The New York Times thinks Twitter is a calmer place without Donald Trump’s “anxiety-provoking” tweets. But, like the proverbial battered wife, the newspaper pines for its tormenter.
In an article published on Saturday, the paper described how “a strange quiet” has settled over Twitter since Trump was unceremoniously booted from the platform in January after his supporters rioted on Capitol Hill.
To the Times, Trump’s banishment from Twitter was a literal breath of fresh air. It lowered the blood pressure of one user who “hate-followed” the pugnacious president. Liberals “legitimately slept better with him off Twitter,” and one professor described the feeling of a Trump-free Twitter as being able to “finally take a full, nontoxic breath.”
“Every time he used all-caps,” another professor (an expert in post-traumatic stress) told the Times, “It was as if ‘an abuser was shouting demeaning statements’ at the American people.”
Donald Trump was a master of branding, and never missed a chance to heap scorn and ridicule on the paper he dubbed the “failing New York Times.” The paper gave as good as it got, hitting Trump for four years with sniping commentary and investigation, often with little regard for the truth, as was the case with the infamous “Russian bounties” story.
With Trump out of office and banished from Twitter, the Times has, at least on the surface, reason to celebrate.
Yet it’s not hard to tell that the Times quite misses its abuser. Quoting anti-Trump Republican lawyer George Conway, the paper described how Trump – deprived of his favorite soapbox and in political exile in Florida – has had his voice “rendered nearly impotent,” his thunderous roaring reduced to a “mouse squeaking.”
No other mouse, however, earns feature stories by doing literally nothing. No other mouse is the subject of multiple articles daily. The Times, as well as the liberal media at large, spent four years building Trump up into a sort of spray-tanned Emmanuel Goldstein, to whom the evils of the world could be attributed. But without him, they’re lacking a sense of purpose. They’re also facing an uncertain future.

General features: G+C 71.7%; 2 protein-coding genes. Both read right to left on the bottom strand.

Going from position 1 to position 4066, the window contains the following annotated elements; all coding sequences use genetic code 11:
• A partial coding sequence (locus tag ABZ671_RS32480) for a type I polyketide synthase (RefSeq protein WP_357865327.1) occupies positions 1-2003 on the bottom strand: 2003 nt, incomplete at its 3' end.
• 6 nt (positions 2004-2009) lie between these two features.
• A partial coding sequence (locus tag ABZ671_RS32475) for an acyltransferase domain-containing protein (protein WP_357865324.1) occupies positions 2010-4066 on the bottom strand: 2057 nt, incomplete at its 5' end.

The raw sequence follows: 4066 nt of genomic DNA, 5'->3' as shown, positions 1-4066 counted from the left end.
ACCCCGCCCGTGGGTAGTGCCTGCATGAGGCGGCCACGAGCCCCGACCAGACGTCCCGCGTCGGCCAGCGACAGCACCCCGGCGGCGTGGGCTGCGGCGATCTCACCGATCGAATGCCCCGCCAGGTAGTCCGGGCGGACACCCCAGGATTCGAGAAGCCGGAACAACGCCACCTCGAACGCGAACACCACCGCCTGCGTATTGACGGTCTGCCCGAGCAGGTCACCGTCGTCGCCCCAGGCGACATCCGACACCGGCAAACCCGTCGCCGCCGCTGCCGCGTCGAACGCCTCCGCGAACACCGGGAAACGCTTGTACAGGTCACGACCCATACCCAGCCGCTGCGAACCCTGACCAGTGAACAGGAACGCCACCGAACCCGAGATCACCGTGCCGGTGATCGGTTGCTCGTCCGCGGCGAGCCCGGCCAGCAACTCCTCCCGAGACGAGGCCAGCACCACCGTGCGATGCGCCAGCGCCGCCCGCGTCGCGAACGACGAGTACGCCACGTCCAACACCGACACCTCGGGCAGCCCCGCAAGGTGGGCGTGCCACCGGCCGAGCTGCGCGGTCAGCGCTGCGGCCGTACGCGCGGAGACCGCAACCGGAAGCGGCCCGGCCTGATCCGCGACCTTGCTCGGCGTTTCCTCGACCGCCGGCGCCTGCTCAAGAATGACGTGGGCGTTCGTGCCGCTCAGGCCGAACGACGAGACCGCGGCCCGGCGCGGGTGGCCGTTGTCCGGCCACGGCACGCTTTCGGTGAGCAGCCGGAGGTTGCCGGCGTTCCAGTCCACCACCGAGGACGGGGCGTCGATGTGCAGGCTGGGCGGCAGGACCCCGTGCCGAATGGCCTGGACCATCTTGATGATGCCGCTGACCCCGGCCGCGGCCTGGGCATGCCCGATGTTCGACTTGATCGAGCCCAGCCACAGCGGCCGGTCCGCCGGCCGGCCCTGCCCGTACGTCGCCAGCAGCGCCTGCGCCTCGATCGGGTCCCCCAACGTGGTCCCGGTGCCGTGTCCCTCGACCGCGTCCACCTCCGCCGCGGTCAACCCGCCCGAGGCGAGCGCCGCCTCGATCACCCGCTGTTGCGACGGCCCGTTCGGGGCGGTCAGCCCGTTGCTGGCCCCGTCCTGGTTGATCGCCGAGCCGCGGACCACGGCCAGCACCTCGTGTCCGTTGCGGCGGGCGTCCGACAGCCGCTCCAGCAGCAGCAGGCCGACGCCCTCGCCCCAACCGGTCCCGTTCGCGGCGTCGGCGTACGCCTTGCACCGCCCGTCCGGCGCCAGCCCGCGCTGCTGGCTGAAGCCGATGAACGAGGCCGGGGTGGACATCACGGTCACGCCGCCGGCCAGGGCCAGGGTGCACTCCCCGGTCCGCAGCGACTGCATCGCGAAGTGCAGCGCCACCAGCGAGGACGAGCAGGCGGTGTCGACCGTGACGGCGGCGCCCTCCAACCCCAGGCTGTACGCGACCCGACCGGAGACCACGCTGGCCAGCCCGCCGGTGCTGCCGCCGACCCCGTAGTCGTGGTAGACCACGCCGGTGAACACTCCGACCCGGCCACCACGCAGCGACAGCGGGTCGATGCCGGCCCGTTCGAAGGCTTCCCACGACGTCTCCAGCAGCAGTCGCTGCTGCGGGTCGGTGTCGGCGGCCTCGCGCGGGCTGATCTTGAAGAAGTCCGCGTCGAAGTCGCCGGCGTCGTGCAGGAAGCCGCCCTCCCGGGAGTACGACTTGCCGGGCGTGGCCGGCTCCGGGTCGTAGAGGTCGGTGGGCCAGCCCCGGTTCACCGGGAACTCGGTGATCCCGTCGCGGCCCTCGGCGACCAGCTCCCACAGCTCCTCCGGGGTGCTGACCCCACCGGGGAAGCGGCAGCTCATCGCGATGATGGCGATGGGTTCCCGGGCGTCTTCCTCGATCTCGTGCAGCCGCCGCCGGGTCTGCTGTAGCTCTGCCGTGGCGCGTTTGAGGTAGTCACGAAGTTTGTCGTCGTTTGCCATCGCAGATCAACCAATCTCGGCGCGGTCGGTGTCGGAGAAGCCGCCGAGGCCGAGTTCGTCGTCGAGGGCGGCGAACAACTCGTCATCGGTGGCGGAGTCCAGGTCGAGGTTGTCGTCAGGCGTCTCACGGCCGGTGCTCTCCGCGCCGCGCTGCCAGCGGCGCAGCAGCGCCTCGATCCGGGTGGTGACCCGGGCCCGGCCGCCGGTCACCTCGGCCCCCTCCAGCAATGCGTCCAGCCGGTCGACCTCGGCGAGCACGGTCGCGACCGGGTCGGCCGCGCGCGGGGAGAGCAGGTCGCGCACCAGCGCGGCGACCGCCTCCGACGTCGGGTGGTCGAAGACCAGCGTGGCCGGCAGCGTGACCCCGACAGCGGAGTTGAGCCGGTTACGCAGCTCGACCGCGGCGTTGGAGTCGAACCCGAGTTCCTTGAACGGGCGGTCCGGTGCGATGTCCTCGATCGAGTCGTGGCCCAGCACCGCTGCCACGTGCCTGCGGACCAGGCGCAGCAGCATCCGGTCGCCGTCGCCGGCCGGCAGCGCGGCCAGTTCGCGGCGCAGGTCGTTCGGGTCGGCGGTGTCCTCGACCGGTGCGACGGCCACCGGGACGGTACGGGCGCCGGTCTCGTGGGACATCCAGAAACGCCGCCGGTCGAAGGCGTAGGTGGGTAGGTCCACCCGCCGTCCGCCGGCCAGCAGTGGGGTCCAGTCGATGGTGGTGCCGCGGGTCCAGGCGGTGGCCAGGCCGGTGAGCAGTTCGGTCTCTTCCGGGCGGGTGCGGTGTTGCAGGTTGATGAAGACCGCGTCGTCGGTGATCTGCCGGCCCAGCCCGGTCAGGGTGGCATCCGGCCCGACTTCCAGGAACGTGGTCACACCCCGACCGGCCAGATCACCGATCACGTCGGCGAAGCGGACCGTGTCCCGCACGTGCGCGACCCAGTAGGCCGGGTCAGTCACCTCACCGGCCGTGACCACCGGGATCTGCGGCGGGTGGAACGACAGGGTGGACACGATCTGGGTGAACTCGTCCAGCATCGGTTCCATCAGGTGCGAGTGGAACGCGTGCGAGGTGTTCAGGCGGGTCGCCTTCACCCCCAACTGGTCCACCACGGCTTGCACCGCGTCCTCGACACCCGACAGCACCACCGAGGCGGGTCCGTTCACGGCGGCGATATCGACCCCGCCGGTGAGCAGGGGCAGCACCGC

“Newspapers, television, all forms of media will tank if I’m not there,” Trump predicted in 2017, “because without me, their ratings are going down the tubes.”
Trump’s clairvoyance proved true. Visits to the New York Times’s website dropped 17% in the month after Trump left office, while the Washington Post lost 26%, according to a Washington Post report. Given that Trump’s second impeachment trial took place in February, the fall since is likely higher.
Cable news was even worse hit. CNN’s Chris Cuomo, Anderson Cooper, and Don Lemon saw ratings for their shows plummet 29%, 32%, and 33% respectively between November and March. In total, CNN has lost more than half its viewers since Joe Biden took office.
And outside cable and print news, Trump breathed life into the careers of authors, filmmakers, and government officials with an ax to grind. He made women march in the streets for rights they already had, made America fight over ice cream, and made liberals sing the praises of warmongering Republicans, because, while war is bad, Orange Man is clearly Badder.
The news and media ecosystem is forever changed without Donald Trump, but while his expulsion from social media may mean that “a nation scrolls more calmly,” it could also put the professional hysteria specialists in the media out of a job in short order. A smart New York Times reporter would start chipping in to his 2024 campaign fund immediately.